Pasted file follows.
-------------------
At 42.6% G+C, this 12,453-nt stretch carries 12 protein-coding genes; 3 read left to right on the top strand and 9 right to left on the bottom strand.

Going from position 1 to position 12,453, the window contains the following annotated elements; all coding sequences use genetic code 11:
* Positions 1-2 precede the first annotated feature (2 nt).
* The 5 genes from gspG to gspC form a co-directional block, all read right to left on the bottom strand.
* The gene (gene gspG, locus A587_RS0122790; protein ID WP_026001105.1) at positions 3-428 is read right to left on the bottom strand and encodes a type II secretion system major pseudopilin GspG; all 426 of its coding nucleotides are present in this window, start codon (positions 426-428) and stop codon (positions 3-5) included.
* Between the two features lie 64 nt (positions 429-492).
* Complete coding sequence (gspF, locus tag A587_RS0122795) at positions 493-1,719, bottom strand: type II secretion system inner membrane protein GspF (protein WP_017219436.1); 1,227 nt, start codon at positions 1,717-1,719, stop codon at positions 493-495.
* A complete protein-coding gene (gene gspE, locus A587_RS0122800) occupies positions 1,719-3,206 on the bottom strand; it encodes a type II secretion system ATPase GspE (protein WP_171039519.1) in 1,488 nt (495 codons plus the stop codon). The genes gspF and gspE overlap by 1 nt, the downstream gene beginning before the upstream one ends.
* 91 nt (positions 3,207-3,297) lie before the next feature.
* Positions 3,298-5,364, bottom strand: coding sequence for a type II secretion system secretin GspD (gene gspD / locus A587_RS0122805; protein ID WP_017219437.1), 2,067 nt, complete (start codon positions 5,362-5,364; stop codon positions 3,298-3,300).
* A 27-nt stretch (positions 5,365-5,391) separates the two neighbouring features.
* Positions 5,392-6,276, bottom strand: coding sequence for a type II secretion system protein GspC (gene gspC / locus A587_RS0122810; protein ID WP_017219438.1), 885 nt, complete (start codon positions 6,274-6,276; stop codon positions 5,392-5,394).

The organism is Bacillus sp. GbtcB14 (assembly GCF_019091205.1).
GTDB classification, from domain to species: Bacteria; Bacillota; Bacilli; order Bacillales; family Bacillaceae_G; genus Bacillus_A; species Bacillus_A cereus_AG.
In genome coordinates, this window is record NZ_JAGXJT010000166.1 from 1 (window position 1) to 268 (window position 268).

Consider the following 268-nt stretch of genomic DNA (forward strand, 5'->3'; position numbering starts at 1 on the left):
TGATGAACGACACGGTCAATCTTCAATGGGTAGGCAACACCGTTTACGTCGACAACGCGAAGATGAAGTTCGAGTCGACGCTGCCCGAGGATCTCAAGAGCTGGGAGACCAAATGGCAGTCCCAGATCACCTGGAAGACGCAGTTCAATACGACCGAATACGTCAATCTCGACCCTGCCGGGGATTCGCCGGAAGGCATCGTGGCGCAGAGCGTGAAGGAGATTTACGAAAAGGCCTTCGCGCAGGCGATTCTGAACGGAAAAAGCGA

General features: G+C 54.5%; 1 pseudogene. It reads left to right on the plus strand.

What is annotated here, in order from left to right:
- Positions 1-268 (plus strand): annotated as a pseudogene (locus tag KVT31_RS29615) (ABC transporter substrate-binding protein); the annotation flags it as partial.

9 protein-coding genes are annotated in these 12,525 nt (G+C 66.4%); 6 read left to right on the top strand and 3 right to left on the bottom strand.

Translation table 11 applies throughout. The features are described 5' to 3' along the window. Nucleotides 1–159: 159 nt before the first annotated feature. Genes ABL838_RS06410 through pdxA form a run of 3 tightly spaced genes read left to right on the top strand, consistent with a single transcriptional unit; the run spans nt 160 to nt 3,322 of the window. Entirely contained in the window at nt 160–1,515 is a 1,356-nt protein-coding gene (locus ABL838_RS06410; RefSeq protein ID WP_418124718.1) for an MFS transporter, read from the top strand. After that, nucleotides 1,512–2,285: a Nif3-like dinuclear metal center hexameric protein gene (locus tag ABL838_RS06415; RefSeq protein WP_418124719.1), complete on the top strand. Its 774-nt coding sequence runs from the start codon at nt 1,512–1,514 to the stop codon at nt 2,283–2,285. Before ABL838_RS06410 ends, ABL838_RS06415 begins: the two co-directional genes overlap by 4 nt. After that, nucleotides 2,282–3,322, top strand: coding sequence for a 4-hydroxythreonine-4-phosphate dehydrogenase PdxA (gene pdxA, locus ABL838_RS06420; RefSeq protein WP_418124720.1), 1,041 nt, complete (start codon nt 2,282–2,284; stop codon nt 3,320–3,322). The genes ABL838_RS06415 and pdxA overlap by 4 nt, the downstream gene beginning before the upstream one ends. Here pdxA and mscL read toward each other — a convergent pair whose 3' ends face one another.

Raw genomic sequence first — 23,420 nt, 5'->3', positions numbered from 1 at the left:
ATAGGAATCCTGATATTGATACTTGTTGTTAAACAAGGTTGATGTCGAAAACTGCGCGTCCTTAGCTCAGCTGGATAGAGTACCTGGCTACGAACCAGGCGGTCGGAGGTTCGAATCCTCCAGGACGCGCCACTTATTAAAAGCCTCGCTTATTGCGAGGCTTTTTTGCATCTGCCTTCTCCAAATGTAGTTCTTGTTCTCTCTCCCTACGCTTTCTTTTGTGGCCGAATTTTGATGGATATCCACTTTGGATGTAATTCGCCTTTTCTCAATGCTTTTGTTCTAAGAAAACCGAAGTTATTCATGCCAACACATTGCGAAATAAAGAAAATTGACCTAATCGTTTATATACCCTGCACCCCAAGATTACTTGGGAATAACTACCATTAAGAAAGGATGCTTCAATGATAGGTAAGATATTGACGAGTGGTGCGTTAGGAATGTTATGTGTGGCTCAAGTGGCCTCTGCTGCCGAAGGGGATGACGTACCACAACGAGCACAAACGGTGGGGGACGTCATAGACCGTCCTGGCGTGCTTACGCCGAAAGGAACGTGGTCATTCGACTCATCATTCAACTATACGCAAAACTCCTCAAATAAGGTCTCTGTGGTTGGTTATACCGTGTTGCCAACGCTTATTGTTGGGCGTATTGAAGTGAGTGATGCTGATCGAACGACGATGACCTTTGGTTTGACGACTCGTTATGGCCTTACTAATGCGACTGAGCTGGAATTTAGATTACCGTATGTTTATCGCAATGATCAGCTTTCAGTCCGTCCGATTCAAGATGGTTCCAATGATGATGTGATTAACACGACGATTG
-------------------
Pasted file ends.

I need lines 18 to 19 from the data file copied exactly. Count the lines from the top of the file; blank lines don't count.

General features: G+C 54.5%; 1 pseudogene. It reads left to right on the plus strand.

What is annotated here, in order from left to right: